Relaunching can sink you
By David Walker (Google profile)
In the twin worlds of IT and media, the word "relaunch" carries a special power. Software companies pray their new version 4.0 will entrench their market dominance or rein in the industry leader. Newspaper executives look to relaunches to attract the younger, hipper readers they lack. Television producers declare that their popular old show, relaunched for the 2000 season, will prevent or arrest a ratings slide.
But nowhere is the relaunch so popular as on the Web. This is the Internet, so things have to change all the time, right - and besides, we've got these cool new graphics! So from AltaVista to Netscape to Telstra to Apple, sites redo their look-and-feel, their technology, their information design. In a June 1999 report, Internet research firm Jupiter Communications found 37 major sites had altered their look-and-feel, on average, every 10 months.
Yet the evidence suggests site relaunches carry heavy risks. Most Web site visitors want to do something or find something. Make them change the way they do things at your site, and you may confuse or discomfit them to the point where they leave. Faced with a plan for a relaunch, many site managers should Just Say No.
- Web professionals seem increasingly sceptical about the effectiveness of relaunches. A recent discussion on the CHI-WEB mailing list should caution anyone planning a site relaunch. "'Coolness' just doesn't seem to be enough of a payoff," mused one designer. "And as a user I have experienced the perilous confusion of rearranged navigation and informational structures resulting from some of those 'cool new designs'."
- Jupiter argues that "sites are undertaking major relaunches unnecessarily and too frequently". It surveyed 1775 consumers and found 44 percent reacted negatively to unannounced changes on frequently-visited sites. "Web ventures that respect the comfort and familiarity created by navigational and transactional consistency have a greater likelihood of retaining a loyal base of core users," said its June 1999 report.
- Relaunches can destabilise complex underlying applications and overstretch staff. Jupiter's report suggests a poorly-communicated site relaunch triggered eBay's notorious 1999 site failures.
- The most successful commercial sites, Yahoo! and Amazon, remain startlingly close to their designs of four years ago.
- Newspapers share a great deal with many Web sites; users look to them every day for the same functionality. Yet for sensible business reasons, many newspapers are wary about changing the design of specific areas that users visit every day, such as the crossword or the share tables.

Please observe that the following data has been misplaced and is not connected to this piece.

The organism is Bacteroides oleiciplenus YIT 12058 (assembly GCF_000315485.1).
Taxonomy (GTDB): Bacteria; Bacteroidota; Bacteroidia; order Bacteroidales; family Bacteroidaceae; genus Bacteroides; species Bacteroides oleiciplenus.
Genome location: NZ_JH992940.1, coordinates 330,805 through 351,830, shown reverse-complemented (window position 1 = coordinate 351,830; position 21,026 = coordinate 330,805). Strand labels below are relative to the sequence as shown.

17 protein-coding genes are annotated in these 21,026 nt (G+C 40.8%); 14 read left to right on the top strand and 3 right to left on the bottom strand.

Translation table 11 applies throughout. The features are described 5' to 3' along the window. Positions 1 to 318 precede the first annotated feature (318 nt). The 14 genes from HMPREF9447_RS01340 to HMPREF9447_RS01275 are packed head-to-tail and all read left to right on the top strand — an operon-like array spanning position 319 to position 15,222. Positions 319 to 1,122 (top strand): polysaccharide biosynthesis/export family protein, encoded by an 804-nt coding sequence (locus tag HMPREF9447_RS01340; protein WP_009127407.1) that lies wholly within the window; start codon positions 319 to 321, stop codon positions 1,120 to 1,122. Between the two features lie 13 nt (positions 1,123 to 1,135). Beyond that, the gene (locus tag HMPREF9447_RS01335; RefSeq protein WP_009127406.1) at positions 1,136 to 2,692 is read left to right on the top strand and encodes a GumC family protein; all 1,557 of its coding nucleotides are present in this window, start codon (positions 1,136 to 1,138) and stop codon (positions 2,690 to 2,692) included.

- The Web site itself makes up a substantial slice of the brand identity of the growing pack of Web-based companies. When these sites relaunch, they actually change their brand experience. Experienced marketers change brand experiences only after careful planning - but site relaunches rarely get that sort of care.
Redesigns do make sense in at least four cases:
- When the change will clearly make the site substantially easier to use. Telstra eventually redesigned Bigpond.com to cut down staggeringly heavy page sizes and remove a browser-crashing Java applet. The RACV replaced its indecipherable graphics-only front page with an entry that actually lets you buy car insurance. In these cases, a redesign was the only sensible way to retreat from madness.
- When the business strategy changes. LookSmart started as a Web directory and AltaVista as a search engine, but both needed changes when they decided to become "portals". RealNetworks made the same call when it decided it was a "Web music company".
- When corporate branding changes. Here a change of appearance may be in order, but sites should strive to keep their information architecture intact. Internet loan-finding service eChoice changed its look when it acquired a new name soon after launch in early 1999. But it kept the site's overall layout and structure close to those of the old site - even though eChoice isn't oriented to repeat users.
- When a major application architecture changes. Jupiter expects this need to upgrade applications will drive the bulk of well-reasoned relaunches over the months ahead. The shorewalker.com site changed its design with the introduction of a content management system.
If you must change, change carefully. Tell regular users what will happen several weeks ahead (a step which Jupiter estimates at least half of all relaunching sites fail to take), and explain why the changes will help users. And if possible, change in gentle stages, incorporating new ideas one-by-one. Amazon.com made a long series of changes to its original 1996 site, but you'd have been hard-pressed to spot most of them. (The exception was its early 2000 trial relaunch.)
Former Fairfax chief executive and newspaper industry veteran Steve Mulholland liked to describe papers as acting "like a warm bath" - a comfortable and familiar space. Many Web sites serve their users the same way. And like newspapers, Web sites should be wary of splashing the water around.